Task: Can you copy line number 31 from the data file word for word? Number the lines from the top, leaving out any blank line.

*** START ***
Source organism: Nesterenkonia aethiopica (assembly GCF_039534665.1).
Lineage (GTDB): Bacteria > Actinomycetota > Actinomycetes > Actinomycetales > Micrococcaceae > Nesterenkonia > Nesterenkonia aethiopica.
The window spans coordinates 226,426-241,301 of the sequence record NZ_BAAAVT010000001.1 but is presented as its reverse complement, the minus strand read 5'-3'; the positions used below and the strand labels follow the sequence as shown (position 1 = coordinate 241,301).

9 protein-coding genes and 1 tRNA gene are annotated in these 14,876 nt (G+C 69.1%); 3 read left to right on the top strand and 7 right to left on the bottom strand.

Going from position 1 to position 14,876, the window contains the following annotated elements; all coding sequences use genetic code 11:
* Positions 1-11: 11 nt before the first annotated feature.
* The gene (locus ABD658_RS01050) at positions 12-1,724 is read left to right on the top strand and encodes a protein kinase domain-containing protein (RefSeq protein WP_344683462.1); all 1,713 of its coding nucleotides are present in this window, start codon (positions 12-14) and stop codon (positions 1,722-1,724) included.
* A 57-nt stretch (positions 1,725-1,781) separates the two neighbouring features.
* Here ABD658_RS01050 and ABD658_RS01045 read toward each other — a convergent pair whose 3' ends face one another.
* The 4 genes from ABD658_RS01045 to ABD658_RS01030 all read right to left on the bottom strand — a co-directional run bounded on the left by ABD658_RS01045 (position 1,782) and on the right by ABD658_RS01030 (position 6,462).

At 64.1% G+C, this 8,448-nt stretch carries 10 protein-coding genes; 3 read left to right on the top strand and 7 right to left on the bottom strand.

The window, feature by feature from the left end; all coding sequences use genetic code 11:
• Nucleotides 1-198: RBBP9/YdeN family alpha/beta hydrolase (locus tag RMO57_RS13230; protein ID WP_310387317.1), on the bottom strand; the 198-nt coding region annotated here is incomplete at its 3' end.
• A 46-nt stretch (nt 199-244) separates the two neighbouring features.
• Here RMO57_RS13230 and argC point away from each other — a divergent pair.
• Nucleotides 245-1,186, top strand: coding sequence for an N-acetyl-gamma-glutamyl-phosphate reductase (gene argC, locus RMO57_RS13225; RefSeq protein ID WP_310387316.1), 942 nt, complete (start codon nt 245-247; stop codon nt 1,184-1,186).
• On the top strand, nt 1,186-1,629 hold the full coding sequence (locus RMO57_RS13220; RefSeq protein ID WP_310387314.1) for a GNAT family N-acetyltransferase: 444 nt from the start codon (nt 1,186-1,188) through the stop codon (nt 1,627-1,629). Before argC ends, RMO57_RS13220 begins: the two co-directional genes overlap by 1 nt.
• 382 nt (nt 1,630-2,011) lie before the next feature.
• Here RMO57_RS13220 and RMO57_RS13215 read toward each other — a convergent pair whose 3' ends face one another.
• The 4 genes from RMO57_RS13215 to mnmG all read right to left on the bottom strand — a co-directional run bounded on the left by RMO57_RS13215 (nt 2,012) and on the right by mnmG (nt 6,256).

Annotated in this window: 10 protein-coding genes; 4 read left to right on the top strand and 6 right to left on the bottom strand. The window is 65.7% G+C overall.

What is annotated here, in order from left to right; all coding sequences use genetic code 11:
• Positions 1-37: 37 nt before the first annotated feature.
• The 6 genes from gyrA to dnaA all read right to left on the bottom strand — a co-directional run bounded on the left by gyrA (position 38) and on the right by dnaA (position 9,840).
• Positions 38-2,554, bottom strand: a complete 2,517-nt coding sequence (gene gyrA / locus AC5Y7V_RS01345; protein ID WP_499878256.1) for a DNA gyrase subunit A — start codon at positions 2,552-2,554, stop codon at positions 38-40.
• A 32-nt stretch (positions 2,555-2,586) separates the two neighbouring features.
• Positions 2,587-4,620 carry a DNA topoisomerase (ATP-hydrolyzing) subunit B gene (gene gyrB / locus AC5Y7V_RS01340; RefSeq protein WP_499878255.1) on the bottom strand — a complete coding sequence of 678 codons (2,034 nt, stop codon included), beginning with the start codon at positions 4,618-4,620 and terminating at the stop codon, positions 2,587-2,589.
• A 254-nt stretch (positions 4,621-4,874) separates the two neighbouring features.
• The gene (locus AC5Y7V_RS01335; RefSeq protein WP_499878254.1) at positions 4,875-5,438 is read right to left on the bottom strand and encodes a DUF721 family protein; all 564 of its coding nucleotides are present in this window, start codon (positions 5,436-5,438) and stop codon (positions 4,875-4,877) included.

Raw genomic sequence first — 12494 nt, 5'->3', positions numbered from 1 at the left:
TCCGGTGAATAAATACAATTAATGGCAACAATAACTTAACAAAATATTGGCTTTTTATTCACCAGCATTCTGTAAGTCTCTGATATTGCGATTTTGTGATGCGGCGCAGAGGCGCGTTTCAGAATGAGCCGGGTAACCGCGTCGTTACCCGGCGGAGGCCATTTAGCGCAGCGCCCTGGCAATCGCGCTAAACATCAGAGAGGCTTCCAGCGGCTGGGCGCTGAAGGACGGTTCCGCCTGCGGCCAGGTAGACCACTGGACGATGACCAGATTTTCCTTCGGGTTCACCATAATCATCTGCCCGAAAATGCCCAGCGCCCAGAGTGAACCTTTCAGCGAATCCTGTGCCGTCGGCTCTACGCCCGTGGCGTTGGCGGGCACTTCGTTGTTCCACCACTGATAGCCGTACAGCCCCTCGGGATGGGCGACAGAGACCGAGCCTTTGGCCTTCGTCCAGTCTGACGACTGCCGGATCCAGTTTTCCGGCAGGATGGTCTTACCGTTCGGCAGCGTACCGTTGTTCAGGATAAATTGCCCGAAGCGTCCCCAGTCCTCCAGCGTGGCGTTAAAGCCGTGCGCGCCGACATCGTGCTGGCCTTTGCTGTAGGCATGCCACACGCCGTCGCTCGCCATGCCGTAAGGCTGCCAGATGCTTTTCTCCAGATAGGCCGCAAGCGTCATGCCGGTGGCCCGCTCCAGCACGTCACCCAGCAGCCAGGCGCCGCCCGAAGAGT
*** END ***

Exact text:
TCCGGTGAATAAATACAATTAATGGCAACAATAACTTAACAAAATATTGGCTTTTTATTCACCAGCATTCTGTAAGTCTCTGATATTGCGATTTTGTGATGCGGCGCAGAGGCGCGTTTCAGAATGAGCCGGGTAACCGCGTCGTTACCCGGCGGAGGCCATTTAGCGCAGCGCCCTGGCAATCGCGCTAAACATCAGAGAGGCTTCCAGCGGCTGGGCGCTGAAGGACGGTTCCGCCTGCGGCCAGGTAGACCACTGGACGATGACCAGATTTTCCTTCGGGTTCACCATAATCATCTGCCCGAAAATGCCCAGCGCCCAGAGTGAACCTTTCAGCGAATCCTGTGCCGTCGGCTCTACGCCCGTGGCGTTGGCGGGCACTTCGTTGTTCCACCACTGATAGCCGTACAGCCCCTCGGGATGGGCGACAGAGACCGAGCCTTTGGCCTTCGTCCAGTCTGACGACTGCCGGATCCAGTTTTCCGGCAGGATGGTCTTACCGTTCGGCAGCGTACCGTTGTTCAGGATAAATTGCCCGAAGCGTCCCCAGTCCTCCAGCGTGGCGTTAAAGCCGTGCGCGCCGACATCGTGCTGGCCTTTGCTGTAGGCATGCCACACGCCGTCGCTCGCCATGCCGTAAGGCTGCCAGATGCTTTTCTCCAGATAGGCCGCAAGCGTCATGCCGGTGGCCCGCTCCAGCACGTCACCCAGCAGCCAGGCGCCGCCCGAAGAGT